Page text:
Let $A$ be an $m times n$ matrix with rank $m$ and $B$ be an $n times p$ matrix with rank $n$. Determine the rank of $AB$. Justify your answer.

So to begin after doing some specialized examples I worked out that the rank of the matrix $AB$ will be $m$. Now I’m having difficulties proving it.

First off in the textbook I’m using *(Linear Algebra, Friedberg, Insel, et al)*, the definition of the rank is the following:

If $A in M_{m times n}(mathbb{F})$, we define the rank of $A$, denoted $rank(A)$, to be the rank of the linear transformation $L_{A}:mathbb{F}^{n} to mathbb{F}^{m}$, where $L_{A}$ is the left multiplication transformation, $L_{A}(x) = Ax$ for $x in mathbb{F}^{n}$. And as a result $L_{B}: mathbb{F}^{m} to mathbb{F}^{p}$ is the left multiplication transformation, $L_{B}(x) = Bx$ for $x in mathbb{F}^{m}$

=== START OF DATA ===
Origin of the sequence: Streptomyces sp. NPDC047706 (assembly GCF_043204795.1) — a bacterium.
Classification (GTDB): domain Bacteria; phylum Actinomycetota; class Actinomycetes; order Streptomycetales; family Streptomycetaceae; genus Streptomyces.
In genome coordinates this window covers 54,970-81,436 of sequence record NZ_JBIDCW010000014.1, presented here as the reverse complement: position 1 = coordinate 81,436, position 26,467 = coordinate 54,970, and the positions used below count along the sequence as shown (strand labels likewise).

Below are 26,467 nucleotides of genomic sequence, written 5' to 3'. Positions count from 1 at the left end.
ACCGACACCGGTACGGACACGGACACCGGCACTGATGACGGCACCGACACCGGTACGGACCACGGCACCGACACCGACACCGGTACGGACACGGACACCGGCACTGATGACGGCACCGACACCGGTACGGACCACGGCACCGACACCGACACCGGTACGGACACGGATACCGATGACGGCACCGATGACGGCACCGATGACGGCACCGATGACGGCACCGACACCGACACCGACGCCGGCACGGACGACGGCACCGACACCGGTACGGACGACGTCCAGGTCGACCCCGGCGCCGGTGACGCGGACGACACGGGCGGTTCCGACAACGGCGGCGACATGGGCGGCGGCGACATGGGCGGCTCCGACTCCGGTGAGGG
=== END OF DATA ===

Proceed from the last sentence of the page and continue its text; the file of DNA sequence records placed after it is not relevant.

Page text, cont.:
Since I deduced that the rank of $AB = m$, that means I have to show that $rank(AB) = rank (A)$. THis means:

$$rank(L_{AB}) = rank(L_{A}) \ Rightarrow dim(R(L_{AB})) = dim(R(L_{A})),\ text{where $R$ is the range of a linear transformation}$$

So it means I have to show that:

$$dim(R(L_{A}L_{B})) = m$$

So form here to me I deduced that somehow I have to show that $R(L_{A}L_{B}) = R(L_{A})$

And this is where I’m stuck. There was a proof I saw that used the idea of $L_{B}(mathbb{F^{p}}) = mathbb{F^{n}}$ but that seemed very much off because for that to be the case, it must be that $L_{B}$ is invertible, which it may not necessarily be. Perhaps my approach is wrong, but I feel I’m close to what I need to accomplish but can’t seem to see what last steps I need to take. Some assistance would be nice.